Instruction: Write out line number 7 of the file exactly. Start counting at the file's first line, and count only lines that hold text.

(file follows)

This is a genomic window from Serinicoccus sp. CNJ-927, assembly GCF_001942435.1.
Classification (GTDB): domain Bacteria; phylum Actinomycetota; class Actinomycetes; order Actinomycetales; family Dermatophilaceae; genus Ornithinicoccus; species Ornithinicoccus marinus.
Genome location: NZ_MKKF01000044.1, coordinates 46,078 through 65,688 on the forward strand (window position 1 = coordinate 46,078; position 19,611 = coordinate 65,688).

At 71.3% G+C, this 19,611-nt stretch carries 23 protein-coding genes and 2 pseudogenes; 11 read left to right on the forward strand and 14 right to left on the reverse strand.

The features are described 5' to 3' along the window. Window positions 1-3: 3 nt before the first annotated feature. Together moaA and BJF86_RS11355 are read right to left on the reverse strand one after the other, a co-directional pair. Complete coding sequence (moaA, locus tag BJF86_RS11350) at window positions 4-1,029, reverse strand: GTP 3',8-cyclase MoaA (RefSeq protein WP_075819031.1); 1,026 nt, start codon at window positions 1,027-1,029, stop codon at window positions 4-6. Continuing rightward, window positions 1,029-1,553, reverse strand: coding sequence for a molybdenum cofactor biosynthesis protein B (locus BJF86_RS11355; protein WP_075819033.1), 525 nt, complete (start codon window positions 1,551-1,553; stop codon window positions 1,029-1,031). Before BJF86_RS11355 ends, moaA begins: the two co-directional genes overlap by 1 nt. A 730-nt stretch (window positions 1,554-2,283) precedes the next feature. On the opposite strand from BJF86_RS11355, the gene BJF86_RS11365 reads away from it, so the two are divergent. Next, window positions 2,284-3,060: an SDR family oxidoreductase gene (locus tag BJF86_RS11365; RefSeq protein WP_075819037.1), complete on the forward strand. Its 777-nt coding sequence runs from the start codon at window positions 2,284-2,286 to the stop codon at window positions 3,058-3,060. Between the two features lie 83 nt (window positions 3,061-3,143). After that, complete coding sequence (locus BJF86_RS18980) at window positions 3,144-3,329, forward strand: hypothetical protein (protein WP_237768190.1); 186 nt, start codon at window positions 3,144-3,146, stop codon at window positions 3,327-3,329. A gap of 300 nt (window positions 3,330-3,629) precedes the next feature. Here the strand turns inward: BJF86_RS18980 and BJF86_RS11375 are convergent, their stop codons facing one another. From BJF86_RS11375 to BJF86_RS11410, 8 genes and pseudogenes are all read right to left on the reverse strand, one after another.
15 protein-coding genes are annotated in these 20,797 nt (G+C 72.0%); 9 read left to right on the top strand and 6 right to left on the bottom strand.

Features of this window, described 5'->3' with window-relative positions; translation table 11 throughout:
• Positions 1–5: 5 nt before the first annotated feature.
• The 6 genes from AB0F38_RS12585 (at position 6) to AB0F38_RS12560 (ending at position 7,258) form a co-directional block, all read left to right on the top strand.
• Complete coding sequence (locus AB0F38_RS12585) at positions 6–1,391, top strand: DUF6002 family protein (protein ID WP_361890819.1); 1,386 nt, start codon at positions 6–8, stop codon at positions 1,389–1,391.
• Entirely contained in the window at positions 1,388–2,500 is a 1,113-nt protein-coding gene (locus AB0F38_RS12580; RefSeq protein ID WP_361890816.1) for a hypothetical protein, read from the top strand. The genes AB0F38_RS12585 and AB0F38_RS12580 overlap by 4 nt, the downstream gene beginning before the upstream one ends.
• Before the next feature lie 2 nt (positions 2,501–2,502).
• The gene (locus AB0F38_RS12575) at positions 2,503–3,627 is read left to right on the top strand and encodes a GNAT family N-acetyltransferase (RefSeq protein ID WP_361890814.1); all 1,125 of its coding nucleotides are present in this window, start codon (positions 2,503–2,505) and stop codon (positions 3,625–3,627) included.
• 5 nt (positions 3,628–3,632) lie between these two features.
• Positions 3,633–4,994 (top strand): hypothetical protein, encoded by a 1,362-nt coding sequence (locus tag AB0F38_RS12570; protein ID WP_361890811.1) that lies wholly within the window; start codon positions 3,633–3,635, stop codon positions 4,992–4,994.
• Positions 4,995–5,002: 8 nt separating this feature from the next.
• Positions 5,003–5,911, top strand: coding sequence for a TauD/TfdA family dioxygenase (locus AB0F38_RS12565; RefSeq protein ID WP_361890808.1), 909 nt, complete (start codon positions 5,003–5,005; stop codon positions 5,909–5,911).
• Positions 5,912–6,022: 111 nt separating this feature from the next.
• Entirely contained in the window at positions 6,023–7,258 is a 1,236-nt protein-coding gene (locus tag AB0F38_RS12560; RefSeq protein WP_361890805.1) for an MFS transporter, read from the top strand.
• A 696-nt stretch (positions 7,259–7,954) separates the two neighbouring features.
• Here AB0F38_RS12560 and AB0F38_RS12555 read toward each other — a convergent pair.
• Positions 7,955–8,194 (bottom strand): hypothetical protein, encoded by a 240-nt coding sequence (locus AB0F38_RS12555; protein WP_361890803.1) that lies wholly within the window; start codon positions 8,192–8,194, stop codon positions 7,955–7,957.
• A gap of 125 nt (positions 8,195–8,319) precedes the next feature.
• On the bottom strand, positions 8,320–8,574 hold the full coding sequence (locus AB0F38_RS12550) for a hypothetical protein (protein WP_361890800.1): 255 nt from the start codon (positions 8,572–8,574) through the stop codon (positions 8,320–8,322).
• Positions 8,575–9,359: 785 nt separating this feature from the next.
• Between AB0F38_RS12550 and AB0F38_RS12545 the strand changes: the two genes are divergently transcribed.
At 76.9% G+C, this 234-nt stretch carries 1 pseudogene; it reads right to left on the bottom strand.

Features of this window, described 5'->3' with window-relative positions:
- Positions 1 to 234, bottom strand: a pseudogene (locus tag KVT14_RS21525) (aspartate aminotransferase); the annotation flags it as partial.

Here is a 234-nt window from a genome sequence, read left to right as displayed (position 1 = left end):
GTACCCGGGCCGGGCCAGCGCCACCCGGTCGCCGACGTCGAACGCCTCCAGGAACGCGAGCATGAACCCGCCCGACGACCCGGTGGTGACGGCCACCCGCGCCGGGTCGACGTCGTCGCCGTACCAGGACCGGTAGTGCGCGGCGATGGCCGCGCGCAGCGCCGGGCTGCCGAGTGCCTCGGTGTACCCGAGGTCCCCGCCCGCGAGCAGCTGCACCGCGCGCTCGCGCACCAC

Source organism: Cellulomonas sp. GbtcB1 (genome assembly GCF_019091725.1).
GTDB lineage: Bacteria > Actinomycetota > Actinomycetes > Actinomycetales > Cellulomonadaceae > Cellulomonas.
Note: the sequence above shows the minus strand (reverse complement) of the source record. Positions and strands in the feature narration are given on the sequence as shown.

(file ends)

Features of this window, described 5'->3' with window-relative positions; translation table 11 throughout: